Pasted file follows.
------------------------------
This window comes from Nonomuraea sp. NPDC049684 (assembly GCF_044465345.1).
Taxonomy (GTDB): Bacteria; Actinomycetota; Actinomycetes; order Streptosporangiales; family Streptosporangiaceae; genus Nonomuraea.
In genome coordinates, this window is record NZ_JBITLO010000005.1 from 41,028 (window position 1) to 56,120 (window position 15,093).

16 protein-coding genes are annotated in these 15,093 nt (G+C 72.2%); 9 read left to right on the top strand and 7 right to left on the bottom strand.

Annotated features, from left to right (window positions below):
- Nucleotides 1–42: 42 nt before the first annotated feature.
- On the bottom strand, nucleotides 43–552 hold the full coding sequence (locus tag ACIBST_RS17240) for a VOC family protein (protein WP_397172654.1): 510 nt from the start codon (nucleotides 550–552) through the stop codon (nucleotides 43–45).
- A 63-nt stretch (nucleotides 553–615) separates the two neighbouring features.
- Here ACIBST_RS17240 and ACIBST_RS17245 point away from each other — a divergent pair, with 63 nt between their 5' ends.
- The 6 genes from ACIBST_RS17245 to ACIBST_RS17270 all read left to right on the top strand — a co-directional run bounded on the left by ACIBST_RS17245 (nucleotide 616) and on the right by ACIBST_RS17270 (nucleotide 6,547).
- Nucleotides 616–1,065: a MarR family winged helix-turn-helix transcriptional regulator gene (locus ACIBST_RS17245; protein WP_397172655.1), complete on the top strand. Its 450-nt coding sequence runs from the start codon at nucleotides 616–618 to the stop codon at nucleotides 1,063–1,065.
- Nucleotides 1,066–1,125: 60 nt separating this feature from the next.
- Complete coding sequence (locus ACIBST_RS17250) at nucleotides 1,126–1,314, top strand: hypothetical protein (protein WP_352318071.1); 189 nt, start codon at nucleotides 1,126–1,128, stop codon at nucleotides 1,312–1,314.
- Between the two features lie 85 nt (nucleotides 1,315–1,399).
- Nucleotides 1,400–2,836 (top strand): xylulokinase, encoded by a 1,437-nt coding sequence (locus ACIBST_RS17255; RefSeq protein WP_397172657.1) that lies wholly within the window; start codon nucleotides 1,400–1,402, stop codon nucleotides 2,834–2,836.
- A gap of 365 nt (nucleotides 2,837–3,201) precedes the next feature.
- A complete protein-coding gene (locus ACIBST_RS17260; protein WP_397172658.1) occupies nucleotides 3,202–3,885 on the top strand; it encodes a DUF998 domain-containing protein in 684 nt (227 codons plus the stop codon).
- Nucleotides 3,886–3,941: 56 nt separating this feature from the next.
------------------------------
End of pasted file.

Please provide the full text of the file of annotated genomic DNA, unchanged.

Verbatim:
This window comes from Nonomuraea sp. NPDC049684 (assembly GCF_044465345.1).
Taxonomy (GTDB): Bacteria; Actinomycetota; Actinomycetes; order Streptosporangiales; family Streptosporangiaceae; genus Nonomuraea.
In genome coordinates, this window is record NZ_JBITLO010000005.1 from 41,028 (window position 1) to 56,120 (window position 15,093).

16 protein-coding genes are annotated in these 15,093 nt (G+C 72.2%); 9 read left to right on the top strand and 7 right to left on the bottom strand.

Annotated features, from left to right (window positions below):
- Nucleotides 1–42: 42 nt before the first annotated feature.
- On the bottom strand, nucleotides 43–552 hold the full coding sequence (locus tag ACIBST_RS17240) for a VOC family protein (protein WP_397172654.1): 510 nt from the start codon (nucleotides 550–552) through the stop codon (nucleotides 43–45).
- A 63-nt stretch (nucleotides 553–615) separates the two neighbouring features.
- Here ACIBST_RS17240 and ACIBST_RS17245 point away from each other — a divergent pair, with 63 nt between their 5' ends.
- The 6 genes from ACIBST_RS17245 to ACIBST_RS17270 all read left to right on the top strand — a co-directional run bounded on the left by ACIBST_RS17245 (nucleotide 616) and on the right by ACIBST_RS17270 (nucleotide 6,547).
- Nucleotides 616–1,065: a MarR family winged helix-turn-helix transcriptional regulator gene (locus ACIBST_RS17245; protein WP_397172655.1), complete on the top strand. Its 450-nt coding sequence runs from the start codon at nucleotides 616–618 to the stop codon at nucleotides 1,063–1,065.
- Nucleotides 1,066–1,125: 60 nt separating this feature from the next.
- Complete coding sequence (locus ACIBST_RS17250) at nucleotides 1,126–1,314, top strand: hypothetical protein (protein WP_352318071.1); 189 nt, start codon at nucleotides 1,126–1,128, stop codon at nucleotides 1,312–1,314.
- Between the two features lie 85 nt (nucleotides 1,315–1,399).
- Nucleotides 1,400–2,836 (top strand): xylulokinase, encoded by a 1,437-nt coding sequence (locus ACIBST_RS17255; RefSeq protein WP_397172657.1) that lies wholly within the window; start codon nucleotides 1,400–1,402, stop codon nucleotides 2,834–2,836.
- A gap of 365 nt (nucleotides 2,837–3,201) precedes the next feature.
- A complete protein-coding gene (locus ACIBST_RS17260; protein WP_397172658.1) occupies nucleotides 3,202–3,885 on the top strand; it encodes a DUF998 domain-containing protein in 684 nt (227 codons plus the stop codon).
- Nucleotides 3,886–3,941: 56 nt separating this feature from the next.